UD sophomore and politics major Aubrey Wieberg, founder of the Dallas Refugee Project, has always been interested in multicultural and international issues. As such, it was no surprise that her heart was deeply moved after the Houston native had the “inspiring” opportunity to tutor a Burmese student in Chicago online last semester.
Looking around in her local community, Wieberg realized that Dallas was in need of a similar tutoring program. In order to fulfill this need, she decided to build her own organization, which is known today as the Dallas Refugee Project.
The group developed their own tutoring program and organized supplies and clothing drives. Since the creation of the organization in April 2021, the Dallas Refugee Project has collected over $10,000 in physical and monetary donations — a huge milestone for them.
In the future, they hope to reach many more milestones including becoming a certified 501(c)(3) nonprofit and purchasing a warehouse to use as a headquarters for drives, storage and donations.
When asked about how the UD community specifically has been a support system for the organization, Wieberg had endless things to say.
The first donation drop-off location was in Haggar where the nonprofit received an outpouring of support from students, faculty and staff.
“UD has been a core aspect of this, and I think a big reason for that is our Catholic identity of service and focusing on others and welcoming the unwelcome — it’s great to know that the community around you is in support of the refugees and trying to welcome them,” Wieberg said.
Because of the prevalent crisis in Afghanistan, the Dallas Refugee Project is needed now more than ever as 95% of the refugees they serve are from Afghanistan, Wieberg said.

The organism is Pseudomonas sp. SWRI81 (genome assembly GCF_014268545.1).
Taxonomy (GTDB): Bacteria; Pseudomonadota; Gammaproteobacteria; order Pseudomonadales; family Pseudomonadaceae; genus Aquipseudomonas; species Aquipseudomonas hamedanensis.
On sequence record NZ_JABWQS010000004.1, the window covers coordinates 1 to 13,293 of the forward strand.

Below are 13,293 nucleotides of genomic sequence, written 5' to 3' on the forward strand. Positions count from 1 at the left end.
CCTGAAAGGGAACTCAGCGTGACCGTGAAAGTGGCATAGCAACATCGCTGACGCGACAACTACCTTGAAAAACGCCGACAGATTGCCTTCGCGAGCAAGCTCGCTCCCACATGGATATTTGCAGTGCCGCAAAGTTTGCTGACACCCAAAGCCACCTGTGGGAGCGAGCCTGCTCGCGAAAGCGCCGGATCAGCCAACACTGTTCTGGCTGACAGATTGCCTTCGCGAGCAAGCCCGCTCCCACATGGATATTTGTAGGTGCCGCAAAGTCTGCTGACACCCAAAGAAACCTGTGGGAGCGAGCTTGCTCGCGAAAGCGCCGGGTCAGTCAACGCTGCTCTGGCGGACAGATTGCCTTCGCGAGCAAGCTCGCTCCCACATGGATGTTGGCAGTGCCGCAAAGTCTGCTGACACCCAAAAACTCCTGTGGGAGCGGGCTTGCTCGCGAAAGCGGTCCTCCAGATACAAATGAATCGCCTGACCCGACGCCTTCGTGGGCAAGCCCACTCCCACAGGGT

“When everything happened in Afghanistan, it was so devastating to see them be isolated and not be able to live in their home country and coming with only the clothes on their back. It’s hard sometimes, we get really overwhelmed — but days like that [are when] I remember the people who welcomed us into their home or cried when we gave them shoes,” Wieberg said.
Heart-wrenching news stories from around the world can easily make humans feel helpless in the pursuit of unity, but the reality is that we can always lend a helping hand. In fact, Wieberg has shared multiple ways that students, faculty, staff, and other members of communities near and far can help aid the refugees right now.
Beyond working to establish a club on campus, there are plenty of opportunities to get involved including tutoring during Saturday morning sessions or writing for the Dallas Refugee Project blog. If you have questions or are interested in volunteering, reach out to firstname.lastname@example.org to get involved.
Aubrey encouraged anyone who has a passion or a dream to make it into a reality: “If there’s not something on campus already or [you] don’t see something in your community, you can be the change. God put you in a specific position to be able to make a change, and if not you then who else?”